Shin splints are the bane of many athletes, whether they're runners or just forced into running for conditioning (ahem, football players). But fear no more, there are many steps you can take to relieve the pain—or prevent it entirely.
According to Dr. Matt Stevens, physical therapist and owner of Pure Physio (Strongsville, Ohio), shin splints are typically a compression injury to the shin bone. Shin splints can stem from poor footwear, inefficient running style, insufficient warm-up, muscle imbalances, overuse and fatigue, to name a few.
Identifying your cause can lead you to relief faster. Some helpful tips:
Test for Imbalances
If you run or sprint for the first time in a while and experience shin splints, that's typically OK. The impact forces are a shock to the system similar to suddenly doing an exercise with far heavier weights.
However, if you have nagging shin splints—especially if it's only on one leg—then you have a bigger problem. Stevens explains that the lower leg needs the capacity to withstand and absorb impact forces. Without it, your shin bone will withstand too much compressive stress and you will experience shin splints.
Check your ankle/calf strength with the Single-Leg Supported Calf Raise.
- Stand with a wall about three feet in front of you and place your hands on the wall with your arms straight in front of your shoulders.
- Raise your left leg so you're balancing on your right leg. Your body should be at a slight forward lean.
- Perform a calf raise by lifting your heel off the ground as high as you can. Briefly hold at the top of the rep before lowering your heel to the ground. Perform as many reps as possible and repeat with your left leg.
- You pass this test if you can perform 30 or more reps and if you can do the same number of reps with both legs. If not, you need to strengthen your calf muscles (more on that below)
Check Your Stride
Every person has a unique running stride, so no stride is wrong, per se. But your stride might suffer from treatable deficiencies, like insufficient hip flexion—or tight hips, to put it plainly. This is usually caused by tight or overactive hip flexors, which can often be corrected with consistent stretching.
Faulty foot and ankle mechanics also play a role in shin splints. A poor foot strike or limited ankle mobility can shift impact stress to your shins and cause an injury, especially with repeated use. Fixing your technique to the extent possible takes a long time, and you should not attempt to do it during a sports season.
Roll It Out
You can perform self-massage with a foam roller, lacrosse or tennis ball, or just your hands. Work for 10 to 30 seconds on an area causing discomfort, trying to get tense muscles to release. Move on when the area is no longer sensitive to the touch.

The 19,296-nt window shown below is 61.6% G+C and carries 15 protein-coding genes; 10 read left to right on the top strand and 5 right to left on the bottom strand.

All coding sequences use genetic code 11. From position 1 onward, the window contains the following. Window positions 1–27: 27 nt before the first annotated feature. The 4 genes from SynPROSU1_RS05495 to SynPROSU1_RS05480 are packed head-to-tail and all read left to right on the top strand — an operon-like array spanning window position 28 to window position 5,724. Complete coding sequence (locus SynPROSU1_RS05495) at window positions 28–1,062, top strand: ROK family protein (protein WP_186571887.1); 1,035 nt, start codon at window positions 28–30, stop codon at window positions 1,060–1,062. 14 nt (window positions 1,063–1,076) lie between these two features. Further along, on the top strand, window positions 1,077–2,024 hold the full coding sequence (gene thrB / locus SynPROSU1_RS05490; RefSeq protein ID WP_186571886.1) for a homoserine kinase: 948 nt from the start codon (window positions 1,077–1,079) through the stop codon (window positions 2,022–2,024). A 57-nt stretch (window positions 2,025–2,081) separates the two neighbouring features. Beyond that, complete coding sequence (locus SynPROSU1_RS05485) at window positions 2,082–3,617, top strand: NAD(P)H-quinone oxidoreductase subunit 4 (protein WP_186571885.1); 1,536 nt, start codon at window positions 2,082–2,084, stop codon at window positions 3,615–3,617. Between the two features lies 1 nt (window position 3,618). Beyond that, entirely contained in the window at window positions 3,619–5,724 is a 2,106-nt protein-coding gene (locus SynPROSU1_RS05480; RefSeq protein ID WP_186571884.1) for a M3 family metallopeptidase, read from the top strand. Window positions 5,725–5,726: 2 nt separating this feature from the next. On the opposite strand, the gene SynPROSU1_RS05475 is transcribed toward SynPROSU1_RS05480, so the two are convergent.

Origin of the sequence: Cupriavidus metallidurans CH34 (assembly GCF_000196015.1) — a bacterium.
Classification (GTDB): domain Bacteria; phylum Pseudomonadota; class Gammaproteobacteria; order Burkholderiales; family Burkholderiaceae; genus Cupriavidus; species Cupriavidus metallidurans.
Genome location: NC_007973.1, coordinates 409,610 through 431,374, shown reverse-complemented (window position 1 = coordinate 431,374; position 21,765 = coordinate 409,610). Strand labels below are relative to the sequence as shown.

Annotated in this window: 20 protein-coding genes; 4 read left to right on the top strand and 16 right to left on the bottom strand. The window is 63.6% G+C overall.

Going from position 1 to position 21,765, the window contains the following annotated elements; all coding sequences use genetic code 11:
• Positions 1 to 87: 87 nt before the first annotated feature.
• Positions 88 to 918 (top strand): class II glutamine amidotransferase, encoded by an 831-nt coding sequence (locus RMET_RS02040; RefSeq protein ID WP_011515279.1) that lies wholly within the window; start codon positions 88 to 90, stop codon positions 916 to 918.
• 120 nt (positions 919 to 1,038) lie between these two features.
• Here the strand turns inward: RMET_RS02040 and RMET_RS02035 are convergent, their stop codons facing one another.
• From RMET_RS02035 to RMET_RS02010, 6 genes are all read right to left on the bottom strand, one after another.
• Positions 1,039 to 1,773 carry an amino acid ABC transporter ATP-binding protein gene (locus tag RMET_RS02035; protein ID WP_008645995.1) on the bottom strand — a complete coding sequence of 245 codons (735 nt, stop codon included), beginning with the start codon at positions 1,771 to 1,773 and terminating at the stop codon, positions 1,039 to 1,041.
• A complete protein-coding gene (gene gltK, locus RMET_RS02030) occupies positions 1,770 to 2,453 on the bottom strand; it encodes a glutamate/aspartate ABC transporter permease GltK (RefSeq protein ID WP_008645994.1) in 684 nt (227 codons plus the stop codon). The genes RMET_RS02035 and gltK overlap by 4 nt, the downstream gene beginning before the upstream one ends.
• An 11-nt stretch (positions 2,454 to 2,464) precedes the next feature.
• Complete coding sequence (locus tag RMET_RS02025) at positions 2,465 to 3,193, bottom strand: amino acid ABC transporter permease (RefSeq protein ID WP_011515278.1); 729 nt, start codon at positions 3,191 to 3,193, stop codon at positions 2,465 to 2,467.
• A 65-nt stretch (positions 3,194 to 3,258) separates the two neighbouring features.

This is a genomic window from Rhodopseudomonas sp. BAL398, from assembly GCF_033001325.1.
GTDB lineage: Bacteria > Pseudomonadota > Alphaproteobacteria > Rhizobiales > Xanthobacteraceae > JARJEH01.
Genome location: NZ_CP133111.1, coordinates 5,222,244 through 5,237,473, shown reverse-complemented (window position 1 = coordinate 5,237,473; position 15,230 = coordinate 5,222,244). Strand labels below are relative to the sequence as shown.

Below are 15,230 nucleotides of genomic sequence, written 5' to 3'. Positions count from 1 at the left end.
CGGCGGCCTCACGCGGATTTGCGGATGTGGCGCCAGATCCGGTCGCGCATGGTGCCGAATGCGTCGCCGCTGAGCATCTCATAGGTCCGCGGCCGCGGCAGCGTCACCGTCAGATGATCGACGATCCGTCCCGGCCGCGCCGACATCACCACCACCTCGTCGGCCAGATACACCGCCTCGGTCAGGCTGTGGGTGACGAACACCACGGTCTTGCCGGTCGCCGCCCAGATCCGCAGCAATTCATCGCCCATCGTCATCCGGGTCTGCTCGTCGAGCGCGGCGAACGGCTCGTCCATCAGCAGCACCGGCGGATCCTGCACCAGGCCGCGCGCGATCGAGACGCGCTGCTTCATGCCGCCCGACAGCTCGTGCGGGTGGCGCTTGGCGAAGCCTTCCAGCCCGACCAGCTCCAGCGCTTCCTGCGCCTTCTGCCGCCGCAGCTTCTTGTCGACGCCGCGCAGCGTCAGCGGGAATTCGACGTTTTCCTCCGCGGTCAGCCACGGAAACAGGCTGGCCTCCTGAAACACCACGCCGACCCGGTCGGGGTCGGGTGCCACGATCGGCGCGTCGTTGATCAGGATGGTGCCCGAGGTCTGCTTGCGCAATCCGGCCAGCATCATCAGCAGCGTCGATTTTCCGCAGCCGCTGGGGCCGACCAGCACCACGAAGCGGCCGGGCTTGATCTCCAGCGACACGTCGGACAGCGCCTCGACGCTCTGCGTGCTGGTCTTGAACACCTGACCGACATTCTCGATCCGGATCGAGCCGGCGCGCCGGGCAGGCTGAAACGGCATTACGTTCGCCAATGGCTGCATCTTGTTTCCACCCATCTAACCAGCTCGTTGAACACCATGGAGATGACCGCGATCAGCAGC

Here's a video showing Self-Myofascial Release of Calf Muscles and Peroneals. In this exercise, you roll on a lacrosse ball, helping to alleviate the stress you are experiencing in your calf and side of the calf. Ideally you can perform this before your running or training session. You will be helping to reduce the amount of poor tissue formed by excessive training.
Give It a Stretch
Once your muscles are warmed up from foam rolling, move on to stretching. These exercises can be performed separately from one another, or in a progressive series:
- Passive Stretch = Kneeling Plantarflexion - 4x10-sec. hold each side
- Active Stretch = Band Plantarflexion - 20x2-sec. hold each side
- Active Stretch = Supine Straight Leg Raise + Band Plantarflexion - 20x2-sec. hold each side
Build Strength and Endurance
Your calves are the largest muscles in your lower leg and play a critical role in ankle function and absorbing impact forces, so calf strength and endurance are essential.
Your calves are actually two separate muscles: The gastrocnemius and the soleus. The gastroc is the upper portion of the calf muscle and covers the soleus, which sits just beneath it.
Strengthening these muscles to prevent or alleviate shin splints is quite simple. Perform the Single-Leg Supported Calf Raise—the same exercise you used to test your calf strength. To target the gastroc, do it with a straight leg as described above. For the soleus, do it with a slightly bent knee. Perform 2-3 sets of 15-20 reps for each leg and both variations.
Straight-Leg -> Gastrocnemius
Bent-Knee -> Soleus
Try these easy fixes so you can run and train without the pain of shin splints.
- 4 Exercises to Prevent Shin Splints
- Prevent Shin Splints With a Proper Warm-Up
- More Training Isn't Always Better: Common Overuse Injuries and Remedies